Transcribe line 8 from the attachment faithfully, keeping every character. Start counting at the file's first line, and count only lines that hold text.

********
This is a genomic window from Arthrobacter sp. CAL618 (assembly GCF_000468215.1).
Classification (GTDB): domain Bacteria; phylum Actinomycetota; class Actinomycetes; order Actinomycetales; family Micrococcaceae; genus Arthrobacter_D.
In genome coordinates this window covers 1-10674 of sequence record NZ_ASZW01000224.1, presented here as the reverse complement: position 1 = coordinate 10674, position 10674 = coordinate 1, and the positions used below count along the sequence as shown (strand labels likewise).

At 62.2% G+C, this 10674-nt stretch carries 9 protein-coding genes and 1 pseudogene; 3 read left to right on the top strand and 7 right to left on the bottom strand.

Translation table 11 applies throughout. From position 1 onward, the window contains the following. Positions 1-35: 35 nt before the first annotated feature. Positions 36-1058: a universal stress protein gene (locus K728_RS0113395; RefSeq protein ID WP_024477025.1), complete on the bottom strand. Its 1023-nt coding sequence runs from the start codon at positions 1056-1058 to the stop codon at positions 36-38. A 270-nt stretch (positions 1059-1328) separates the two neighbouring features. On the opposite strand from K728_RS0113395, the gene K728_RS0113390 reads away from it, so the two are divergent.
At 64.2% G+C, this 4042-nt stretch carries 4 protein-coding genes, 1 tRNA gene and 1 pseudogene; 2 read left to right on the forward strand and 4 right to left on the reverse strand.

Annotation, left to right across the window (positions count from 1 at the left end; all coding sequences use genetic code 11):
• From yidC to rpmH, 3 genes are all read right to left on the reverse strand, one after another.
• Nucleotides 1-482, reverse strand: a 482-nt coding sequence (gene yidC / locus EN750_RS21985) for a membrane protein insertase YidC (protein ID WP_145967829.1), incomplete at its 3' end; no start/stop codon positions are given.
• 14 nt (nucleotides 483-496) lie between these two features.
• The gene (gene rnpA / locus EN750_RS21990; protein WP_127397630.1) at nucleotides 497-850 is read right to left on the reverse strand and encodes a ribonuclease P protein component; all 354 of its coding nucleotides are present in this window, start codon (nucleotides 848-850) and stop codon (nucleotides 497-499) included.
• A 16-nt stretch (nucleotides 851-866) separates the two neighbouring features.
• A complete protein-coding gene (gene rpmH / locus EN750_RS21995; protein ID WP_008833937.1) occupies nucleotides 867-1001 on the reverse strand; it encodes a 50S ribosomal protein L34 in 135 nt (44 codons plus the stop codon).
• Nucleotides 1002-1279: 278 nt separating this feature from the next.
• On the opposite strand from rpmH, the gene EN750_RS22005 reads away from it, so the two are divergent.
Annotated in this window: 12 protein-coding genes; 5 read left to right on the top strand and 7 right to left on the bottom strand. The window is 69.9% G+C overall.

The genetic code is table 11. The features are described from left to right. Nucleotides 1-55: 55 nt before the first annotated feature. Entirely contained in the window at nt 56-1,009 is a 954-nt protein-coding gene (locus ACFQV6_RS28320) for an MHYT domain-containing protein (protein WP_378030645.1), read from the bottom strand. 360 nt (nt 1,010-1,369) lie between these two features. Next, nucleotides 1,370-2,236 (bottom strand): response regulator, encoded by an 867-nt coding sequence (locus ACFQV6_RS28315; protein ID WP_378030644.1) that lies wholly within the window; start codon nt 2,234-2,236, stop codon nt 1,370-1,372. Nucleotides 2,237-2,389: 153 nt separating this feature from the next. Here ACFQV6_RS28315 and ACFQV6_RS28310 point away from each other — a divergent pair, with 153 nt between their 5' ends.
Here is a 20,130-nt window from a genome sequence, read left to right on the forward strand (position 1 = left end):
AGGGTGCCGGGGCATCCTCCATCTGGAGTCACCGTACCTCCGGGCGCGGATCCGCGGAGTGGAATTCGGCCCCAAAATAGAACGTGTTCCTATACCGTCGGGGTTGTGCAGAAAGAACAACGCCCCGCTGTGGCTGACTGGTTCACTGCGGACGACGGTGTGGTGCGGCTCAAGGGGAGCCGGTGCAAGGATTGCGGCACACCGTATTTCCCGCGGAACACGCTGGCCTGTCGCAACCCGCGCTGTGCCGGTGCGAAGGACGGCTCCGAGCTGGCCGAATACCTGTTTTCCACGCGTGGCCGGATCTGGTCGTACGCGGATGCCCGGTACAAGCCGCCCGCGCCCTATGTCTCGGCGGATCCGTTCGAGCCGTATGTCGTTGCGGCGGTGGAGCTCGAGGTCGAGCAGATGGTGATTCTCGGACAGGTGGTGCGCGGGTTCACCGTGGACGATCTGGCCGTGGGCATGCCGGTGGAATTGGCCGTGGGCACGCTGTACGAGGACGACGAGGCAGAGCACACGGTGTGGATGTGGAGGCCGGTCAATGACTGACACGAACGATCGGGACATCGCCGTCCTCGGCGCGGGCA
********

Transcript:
• From yidC to rpmH, 3 genes are all read right to left on the reverse strand, one after another.